Updated: Sep 9, 2021
Hurricane Ida caught the news, as it left millions of people without power in New Orleans only 16 years after Hurricane Katrina. Natural disasters are great tragedies, but ultimately, we will focus our discussion on the effect on the economy.
Let's start with the broken window fallacy, penned by French Economist Frederick Bastiat. This fallacy disproves the myth that the destruction of property is beneficial to the economy. So in a situation where there's destruction, we may not see a change in GDP, but we do have a society with less wealth. So, therefore, we don't measure the economic activity that is unseen.
When we look at natural disasters, hurricanes are one of the most consistent and significant ticket items. However, we do have a property and casually for these disasters because they are tragedies. But let's take this and compare it to the same scenario from Frederick Bastiat, the seen versus unseen.
When you look at the New Orleans economy, it's going to look like it's been stimulated by GDP because there is a transfer of money that has been sent to replace the infrastructure that Hurricane Ida has destroyed. So, this is the "seen" part. But what we won't see is the money that the property and casualty companies would have used and saved for other investments to fund future catastrophes, where they would have to payout. So, therefore, we are not losing our spending as an economy but all the innovation that would have come from the property's investments.
Another thing that happens a lot whenever hurricanes come about is the severity of storms and that storms are getting worse. It is likely not the severity of the storms driving these costs up over time; we are developing areas in our communities.
So if, if we had a storm come through and it's across the beach, and there's no development whatsoever, we're not going to account for all the different changes that happened in the environment because there was no economic component. So, therefore, as our economy continues to grow, the additional infrastructure increases.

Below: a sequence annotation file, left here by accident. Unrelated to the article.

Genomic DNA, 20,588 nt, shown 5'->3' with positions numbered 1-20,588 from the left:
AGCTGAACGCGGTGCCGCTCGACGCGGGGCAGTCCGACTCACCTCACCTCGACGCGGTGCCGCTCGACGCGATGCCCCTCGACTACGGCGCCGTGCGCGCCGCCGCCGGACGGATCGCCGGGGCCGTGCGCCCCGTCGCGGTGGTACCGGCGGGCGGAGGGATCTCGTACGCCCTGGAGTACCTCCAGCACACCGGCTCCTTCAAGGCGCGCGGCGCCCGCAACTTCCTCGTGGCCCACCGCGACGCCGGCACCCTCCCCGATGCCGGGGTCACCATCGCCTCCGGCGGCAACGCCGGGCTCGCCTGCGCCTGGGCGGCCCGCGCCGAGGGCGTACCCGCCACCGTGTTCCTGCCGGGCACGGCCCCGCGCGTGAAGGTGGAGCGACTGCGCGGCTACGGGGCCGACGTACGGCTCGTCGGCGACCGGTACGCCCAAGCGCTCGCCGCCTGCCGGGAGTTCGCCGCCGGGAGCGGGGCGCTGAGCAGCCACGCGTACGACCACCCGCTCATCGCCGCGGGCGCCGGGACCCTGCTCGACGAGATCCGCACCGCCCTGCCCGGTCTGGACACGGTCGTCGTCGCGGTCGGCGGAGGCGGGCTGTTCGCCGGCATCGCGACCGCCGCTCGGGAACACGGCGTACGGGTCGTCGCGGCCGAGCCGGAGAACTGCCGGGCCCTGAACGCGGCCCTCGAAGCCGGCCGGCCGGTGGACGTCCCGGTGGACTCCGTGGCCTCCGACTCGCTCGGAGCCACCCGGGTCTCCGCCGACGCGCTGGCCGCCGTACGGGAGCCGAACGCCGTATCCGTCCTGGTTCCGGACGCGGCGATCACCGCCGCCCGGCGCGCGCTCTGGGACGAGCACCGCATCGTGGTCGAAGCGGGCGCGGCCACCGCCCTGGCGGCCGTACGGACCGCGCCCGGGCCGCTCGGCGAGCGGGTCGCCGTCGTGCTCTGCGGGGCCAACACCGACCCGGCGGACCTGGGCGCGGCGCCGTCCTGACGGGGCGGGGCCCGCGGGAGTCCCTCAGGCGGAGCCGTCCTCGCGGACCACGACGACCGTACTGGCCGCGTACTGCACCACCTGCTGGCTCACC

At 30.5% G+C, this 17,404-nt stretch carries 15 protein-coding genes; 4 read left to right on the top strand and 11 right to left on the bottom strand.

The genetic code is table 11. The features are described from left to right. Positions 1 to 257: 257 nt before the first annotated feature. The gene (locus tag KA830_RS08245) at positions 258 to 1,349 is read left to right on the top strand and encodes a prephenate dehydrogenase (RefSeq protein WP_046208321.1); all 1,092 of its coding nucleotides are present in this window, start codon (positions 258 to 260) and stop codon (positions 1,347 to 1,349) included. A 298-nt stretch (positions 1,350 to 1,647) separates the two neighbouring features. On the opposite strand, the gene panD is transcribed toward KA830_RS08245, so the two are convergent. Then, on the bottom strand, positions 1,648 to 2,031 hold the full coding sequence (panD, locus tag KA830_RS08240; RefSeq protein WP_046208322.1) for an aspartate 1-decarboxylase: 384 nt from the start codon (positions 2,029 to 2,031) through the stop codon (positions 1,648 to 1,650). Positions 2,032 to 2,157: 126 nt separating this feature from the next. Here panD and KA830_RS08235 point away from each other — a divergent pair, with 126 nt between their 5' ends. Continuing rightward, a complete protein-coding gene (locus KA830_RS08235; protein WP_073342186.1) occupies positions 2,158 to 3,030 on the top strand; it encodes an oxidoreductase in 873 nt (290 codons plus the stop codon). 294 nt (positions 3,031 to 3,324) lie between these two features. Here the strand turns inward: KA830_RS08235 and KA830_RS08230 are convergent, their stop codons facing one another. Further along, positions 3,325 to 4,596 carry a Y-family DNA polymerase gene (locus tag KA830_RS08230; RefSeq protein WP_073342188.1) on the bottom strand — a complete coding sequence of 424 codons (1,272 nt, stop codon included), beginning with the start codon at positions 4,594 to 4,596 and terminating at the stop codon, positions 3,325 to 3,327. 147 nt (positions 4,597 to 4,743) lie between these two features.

So let's analyze Florida because hurricanes are typically the most significant event that we see in Florida.
We can look at the population growth for Florida and see 1960 Florida is not the same as present-day Florida. When we talk about the electoral college, Florida has a significant influence. It's one of the most populated states in the country, but not the case in the 1960s. We can see that the population since the 1960s has increased. So you may be thinking the population increases everywhere, so why Florida?
Well, we can see how the population influences Florida as the house of representatives increases over time. In 1944 they had six representatives; by '64, they had 12, and in 2004 they had 25. This number is likely to go up with the number of people continuing to move to that state. But all the increase in population means that beaches that were empty before now have all kinds of infrastructure surrounding them. So whenever a hurricane comes through, there are more places to hit and what's driving the increased costs.
Infrastructure spending has been moving slowly, and there has been a lot of going back and forth with politics. Janet Yellen wanted to get the $3.25 trillion passed before the infrastructure bill, but the Senate has now approved an additional $550 billion in spending. The extra $550 billion is set to be voted on September 27th.
Although natural disasters come and go, our economy can take the hit for longer. Keep up to date with the effects of Hurricane Ida on our economy and more every Wednesday at 3:30 p.m. CT. And to learn more about this week's Weekly Market Insights, be sure to listen to our recap video on our YouTube channel and SUBSCRIBE!
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